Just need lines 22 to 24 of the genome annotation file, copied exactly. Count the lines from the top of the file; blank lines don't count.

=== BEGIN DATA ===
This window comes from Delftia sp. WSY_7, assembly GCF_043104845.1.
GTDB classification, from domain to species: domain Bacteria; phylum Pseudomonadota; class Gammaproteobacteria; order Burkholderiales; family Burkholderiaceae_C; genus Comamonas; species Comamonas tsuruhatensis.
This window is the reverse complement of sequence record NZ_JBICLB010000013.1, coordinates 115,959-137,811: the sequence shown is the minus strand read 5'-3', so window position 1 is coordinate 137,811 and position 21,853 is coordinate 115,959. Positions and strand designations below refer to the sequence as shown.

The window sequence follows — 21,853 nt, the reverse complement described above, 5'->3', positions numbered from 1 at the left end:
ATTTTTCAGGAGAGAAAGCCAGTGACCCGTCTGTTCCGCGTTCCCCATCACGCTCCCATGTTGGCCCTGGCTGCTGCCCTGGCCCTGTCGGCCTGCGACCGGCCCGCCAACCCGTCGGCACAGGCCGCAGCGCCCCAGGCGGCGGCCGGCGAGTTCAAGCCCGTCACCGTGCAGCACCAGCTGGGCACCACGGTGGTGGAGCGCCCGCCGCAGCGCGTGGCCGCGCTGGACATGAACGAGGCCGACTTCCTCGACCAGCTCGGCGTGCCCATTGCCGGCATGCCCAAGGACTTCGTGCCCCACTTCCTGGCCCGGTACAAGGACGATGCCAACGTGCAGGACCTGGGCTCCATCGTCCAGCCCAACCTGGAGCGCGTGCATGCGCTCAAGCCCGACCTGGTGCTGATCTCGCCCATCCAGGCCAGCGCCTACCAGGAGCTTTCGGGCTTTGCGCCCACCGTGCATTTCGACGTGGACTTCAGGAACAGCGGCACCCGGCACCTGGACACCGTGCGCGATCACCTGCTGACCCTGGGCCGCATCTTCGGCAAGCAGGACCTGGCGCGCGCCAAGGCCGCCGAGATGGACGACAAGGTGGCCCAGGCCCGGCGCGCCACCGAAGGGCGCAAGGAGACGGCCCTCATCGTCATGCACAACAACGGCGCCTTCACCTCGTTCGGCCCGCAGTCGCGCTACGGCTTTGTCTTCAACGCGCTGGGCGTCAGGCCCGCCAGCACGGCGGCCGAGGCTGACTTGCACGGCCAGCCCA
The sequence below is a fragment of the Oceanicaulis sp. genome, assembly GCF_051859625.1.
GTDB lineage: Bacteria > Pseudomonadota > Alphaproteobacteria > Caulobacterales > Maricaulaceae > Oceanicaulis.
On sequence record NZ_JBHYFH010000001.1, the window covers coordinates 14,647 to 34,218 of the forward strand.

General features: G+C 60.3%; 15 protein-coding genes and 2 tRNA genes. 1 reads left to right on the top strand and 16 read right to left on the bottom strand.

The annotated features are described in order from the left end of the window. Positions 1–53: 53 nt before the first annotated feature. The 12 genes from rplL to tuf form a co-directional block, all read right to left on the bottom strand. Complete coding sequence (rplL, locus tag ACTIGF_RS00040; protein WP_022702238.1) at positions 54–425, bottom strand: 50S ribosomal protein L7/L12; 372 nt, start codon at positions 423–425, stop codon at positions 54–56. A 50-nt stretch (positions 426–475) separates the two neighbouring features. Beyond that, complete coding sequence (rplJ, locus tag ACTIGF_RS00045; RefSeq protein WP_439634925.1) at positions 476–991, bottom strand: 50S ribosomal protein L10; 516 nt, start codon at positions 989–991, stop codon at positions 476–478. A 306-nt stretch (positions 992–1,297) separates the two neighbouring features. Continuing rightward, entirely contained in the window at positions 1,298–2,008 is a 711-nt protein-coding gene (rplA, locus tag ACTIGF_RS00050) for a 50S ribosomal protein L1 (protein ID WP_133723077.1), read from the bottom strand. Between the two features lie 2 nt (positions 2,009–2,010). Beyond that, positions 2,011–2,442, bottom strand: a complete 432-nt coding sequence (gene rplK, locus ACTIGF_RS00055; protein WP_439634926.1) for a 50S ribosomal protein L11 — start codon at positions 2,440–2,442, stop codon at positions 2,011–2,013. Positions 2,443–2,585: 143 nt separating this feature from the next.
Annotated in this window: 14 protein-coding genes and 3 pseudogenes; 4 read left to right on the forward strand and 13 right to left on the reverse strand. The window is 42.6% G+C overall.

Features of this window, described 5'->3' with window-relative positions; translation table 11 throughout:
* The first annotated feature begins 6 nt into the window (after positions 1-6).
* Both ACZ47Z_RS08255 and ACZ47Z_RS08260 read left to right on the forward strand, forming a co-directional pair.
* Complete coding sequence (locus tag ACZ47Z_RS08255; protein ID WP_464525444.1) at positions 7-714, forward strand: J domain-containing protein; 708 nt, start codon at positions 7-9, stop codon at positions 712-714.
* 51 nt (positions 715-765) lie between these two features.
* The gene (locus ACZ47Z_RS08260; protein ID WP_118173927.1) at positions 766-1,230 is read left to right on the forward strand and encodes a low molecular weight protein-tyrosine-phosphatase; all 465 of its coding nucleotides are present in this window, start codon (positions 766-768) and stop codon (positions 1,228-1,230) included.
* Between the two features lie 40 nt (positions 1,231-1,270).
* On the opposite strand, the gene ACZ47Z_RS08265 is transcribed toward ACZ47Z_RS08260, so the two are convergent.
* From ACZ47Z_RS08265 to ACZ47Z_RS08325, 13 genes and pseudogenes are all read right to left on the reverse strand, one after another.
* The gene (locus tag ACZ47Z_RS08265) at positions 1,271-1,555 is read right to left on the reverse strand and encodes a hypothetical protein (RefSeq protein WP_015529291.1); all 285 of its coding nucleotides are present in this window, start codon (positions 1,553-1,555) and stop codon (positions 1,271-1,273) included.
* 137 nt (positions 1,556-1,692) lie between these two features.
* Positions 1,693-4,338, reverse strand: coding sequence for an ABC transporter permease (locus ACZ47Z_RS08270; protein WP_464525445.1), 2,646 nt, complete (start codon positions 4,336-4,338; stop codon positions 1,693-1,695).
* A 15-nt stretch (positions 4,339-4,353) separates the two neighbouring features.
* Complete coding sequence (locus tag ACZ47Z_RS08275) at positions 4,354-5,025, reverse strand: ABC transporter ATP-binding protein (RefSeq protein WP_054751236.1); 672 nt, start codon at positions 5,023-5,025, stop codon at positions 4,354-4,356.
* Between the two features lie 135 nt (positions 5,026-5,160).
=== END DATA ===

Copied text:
* 137 nt (positions 1,556-1,692) lie between these two features.
* Positions 1,693-4,338, reverse strand: coding sequence for an ABC transporter permease (locus ACZ47Z_RS08270; protein WP_464525445.1), 2,646 nt, complete (start codon positions 4,336-4,338; stop codon positions 1,693-1,695).
* A 15-nt stretch (positions 4,339-4,353) separates the two neighbouring features.